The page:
Social History of Art


17th Netherlands Steen

Jan Steen, Samson and Delilah, detail, LACMA

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Jan Steen, Samson and Delilah, detail, LACMA
Compare this to Ter Borch's Woman at her Dressing Table (previous image). Here is another variation on the male who falls under the spell of a beautiful woman and who lies, like a courtly lover, in the lap of the lady. This theme was popular in Northern art since the late fifteenth century where it appeared as one of many narrative "examples" of the dangers of "female" beauty and worldly sensuality. As usual, western culture projected male anxieties about the dissipating world of the body onto women. By the time of Steen's painting, Dutch burgher society had turned away from traditional middle class values of moderation and sobriety to embrace courtly luxury, beauty, pleasure, leisure, elegance, and love in every category of art including portraiture, still-life, landscape, genre painting, and literary subjects (history painting). Steen, of course, specialized in the new subjects of pleasure, though with a comical and satiric edge. Samson exemplifies the new Dutch social-climbing burgher, complete with the latest French courtly hairstyle.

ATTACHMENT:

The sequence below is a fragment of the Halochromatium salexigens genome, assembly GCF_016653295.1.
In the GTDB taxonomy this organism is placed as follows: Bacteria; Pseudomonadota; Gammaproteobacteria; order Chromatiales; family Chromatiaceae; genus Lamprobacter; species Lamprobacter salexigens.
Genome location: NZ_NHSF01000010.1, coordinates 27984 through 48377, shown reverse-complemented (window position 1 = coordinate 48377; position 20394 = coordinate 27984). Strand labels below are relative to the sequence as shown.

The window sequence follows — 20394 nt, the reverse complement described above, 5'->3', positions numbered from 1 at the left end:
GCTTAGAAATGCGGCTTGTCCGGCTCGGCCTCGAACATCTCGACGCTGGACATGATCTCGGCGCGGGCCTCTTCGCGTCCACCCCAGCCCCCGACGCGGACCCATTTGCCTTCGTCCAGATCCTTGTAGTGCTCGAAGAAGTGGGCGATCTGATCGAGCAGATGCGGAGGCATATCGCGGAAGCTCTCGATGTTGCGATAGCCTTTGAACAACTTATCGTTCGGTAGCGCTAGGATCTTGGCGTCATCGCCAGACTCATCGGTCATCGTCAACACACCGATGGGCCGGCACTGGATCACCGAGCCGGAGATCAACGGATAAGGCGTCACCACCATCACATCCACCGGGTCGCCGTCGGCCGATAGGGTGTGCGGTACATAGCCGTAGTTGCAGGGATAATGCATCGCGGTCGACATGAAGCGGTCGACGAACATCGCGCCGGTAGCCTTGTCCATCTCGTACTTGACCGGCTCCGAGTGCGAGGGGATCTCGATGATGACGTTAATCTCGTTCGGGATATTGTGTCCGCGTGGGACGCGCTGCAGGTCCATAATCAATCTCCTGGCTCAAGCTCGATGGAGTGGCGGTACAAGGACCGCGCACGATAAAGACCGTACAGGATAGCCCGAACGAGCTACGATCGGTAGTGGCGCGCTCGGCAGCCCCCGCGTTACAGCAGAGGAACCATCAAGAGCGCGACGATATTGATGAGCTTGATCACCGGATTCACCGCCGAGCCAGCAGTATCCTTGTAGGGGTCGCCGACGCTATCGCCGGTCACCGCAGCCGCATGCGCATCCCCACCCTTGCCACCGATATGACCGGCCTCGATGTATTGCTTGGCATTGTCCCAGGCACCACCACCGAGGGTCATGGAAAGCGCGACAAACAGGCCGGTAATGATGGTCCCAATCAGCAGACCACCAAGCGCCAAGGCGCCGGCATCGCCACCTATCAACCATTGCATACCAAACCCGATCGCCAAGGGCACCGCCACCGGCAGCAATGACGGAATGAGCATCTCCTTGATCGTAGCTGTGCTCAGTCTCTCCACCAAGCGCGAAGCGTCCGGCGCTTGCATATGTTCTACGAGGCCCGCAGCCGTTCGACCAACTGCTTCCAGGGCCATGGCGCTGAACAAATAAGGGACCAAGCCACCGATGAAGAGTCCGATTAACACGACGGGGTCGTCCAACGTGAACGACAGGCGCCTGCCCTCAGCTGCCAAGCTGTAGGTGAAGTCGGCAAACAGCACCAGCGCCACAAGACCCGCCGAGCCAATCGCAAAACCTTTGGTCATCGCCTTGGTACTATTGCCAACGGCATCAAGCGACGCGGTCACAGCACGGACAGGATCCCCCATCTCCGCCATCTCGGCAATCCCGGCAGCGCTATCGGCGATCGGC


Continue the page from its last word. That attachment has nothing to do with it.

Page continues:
Posted by Robert Baldwin on September 2, 2010 Full Size| Slideshow